Deadwood is really dead

Trip Start May 01, 2010
Trip End May 29, 2010

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Flag of United States  , South Dakota
Wednesday, May 19, 2010

Slight change in itinerary from our original plan. We had intended to go west from Rapid City through Spearfish, S.D. and on to Devils Tower. Instead, we diverted through Alzada, Mont, so Carolyn could check one more state off her list. See the attached photos as proof. Even though the trip to Alzada took us about 80 miles out of our way, it allowed us to drive through Belle Fourche (pronounced Bell Foosh), just 20 miles from the geographic center of the U.S. The Belle Fourche River runs through the town, and that body of water will become important later in the narrative. Belle Fourchians have installed a really nifty 20-foot granite compass near the river to symbolize the geographic center. The nearby well-maintained Tri-State Museum where, among other things, you can find photos of and memorabilia from all of the America Rodeo Queens, is worth a quick visit.

The drive from Alzada to Devils Tower is beautiful, even in chancy weather, with 40 miles of rolling ranchland and buttes, hillsides thickly coated with pine and cedar and occasional scrub oak. Along the way we saw snow banks still lurking in the shadows, despite temperatures in the low 60s.

The first view of Devils Tower snapped me back to "Close Encounters," but it is nowhere near as creepy as the movie portrayed it. Devils Tower is a volcanic magma tube (monolithic igneous intrusion) that, according to the prevailing theory, became a prominent landmark when the softer ground around it was eroded away by the seemingly innocuous Belle Fourche River. Walking the trail around the Tower reveals that it is not uniform in shape, resembling a giant bear tooth from some angles. In the photos, you'll see these variations, along with pictures of some of the climbers we saw scaling the Tower.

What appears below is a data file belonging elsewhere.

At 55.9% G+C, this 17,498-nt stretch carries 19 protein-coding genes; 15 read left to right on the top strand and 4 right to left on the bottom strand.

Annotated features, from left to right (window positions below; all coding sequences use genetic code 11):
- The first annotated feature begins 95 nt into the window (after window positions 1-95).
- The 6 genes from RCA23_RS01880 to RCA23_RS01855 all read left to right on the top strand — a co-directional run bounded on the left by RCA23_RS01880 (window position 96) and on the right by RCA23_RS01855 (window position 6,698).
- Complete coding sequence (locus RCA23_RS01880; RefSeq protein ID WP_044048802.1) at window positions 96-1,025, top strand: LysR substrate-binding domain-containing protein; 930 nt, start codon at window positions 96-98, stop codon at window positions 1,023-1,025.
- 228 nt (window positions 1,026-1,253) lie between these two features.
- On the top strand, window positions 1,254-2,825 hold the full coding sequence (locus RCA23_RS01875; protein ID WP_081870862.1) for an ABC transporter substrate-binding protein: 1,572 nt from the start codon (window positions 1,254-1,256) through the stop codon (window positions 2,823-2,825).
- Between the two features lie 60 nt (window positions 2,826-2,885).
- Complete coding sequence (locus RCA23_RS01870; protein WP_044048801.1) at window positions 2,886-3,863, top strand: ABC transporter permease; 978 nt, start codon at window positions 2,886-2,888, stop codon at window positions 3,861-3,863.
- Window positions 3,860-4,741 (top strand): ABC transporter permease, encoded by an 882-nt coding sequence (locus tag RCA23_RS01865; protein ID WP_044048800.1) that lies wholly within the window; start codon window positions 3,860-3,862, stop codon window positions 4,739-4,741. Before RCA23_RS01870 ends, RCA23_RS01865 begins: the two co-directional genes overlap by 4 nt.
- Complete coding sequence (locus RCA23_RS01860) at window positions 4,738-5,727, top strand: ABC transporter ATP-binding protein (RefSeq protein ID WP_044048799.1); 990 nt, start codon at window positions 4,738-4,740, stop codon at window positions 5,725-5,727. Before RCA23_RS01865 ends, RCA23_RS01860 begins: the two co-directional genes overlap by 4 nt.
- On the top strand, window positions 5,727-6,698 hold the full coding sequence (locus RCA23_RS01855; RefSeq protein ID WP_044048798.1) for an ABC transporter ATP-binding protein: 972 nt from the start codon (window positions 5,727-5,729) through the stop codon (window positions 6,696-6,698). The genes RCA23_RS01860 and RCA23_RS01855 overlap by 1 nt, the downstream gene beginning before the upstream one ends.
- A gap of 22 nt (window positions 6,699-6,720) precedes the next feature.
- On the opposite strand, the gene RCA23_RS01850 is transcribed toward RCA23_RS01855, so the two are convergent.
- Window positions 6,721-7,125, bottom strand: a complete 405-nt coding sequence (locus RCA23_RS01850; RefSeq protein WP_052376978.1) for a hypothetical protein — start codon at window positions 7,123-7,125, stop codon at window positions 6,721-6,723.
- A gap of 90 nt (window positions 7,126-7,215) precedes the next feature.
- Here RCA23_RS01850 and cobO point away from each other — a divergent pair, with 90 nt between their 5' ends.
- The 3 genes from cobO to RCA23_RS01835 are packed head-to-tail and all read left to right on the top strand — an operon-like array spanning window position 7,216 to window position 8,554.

We left Wyoming about 1 p.m. and headed back to the Black Hills, through Spearfish to Deadwood. We passed up the Spearfish Canyon route because of rainy weather and slick roads. Deadwood was a disappointment. The history has been smothered by tacky tourist traps and casinos. The saloon in which Wild Bill Hickok was shot in the back by “the assassin Jack McCall” is closed, so a saloon down the street has appropriated that title. You can visit Hickock’s grave at Mt. Moriah Cemetery, where he rests next to Martha Jane Canary (Calamity Jane), probably to his eternal dismay.

Little known fact: The “Dead Man’s” poker hand” Hickock held at his demise – a pair of aces, pair of eights and nine of diamonds – may have been made up. I guess he dropped his cards when he was shot.

We’re at rest tonight in the pleasant town of Hill City, S.D. The proprietor of the Alpine Restaurant in Hill City hales from Stuttgart, Germany, where we lived for four years. We were unsuccessful in negotiating a conversation with her, but enjoyed exchanging Deutschland memories with a couple at the next table who also were stationed there.

Tomorrow: the Needles Highway, Wind Cave National Park and onto Hot Springs, S.D.
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Suzie on

Just amazing on what you two have seen. Thanks for sharing.

Gary Bouchard on

Sounds like a wonderful trip, but of course Philip is confounded at the apparent skirting of Montana. Onward to Helena!

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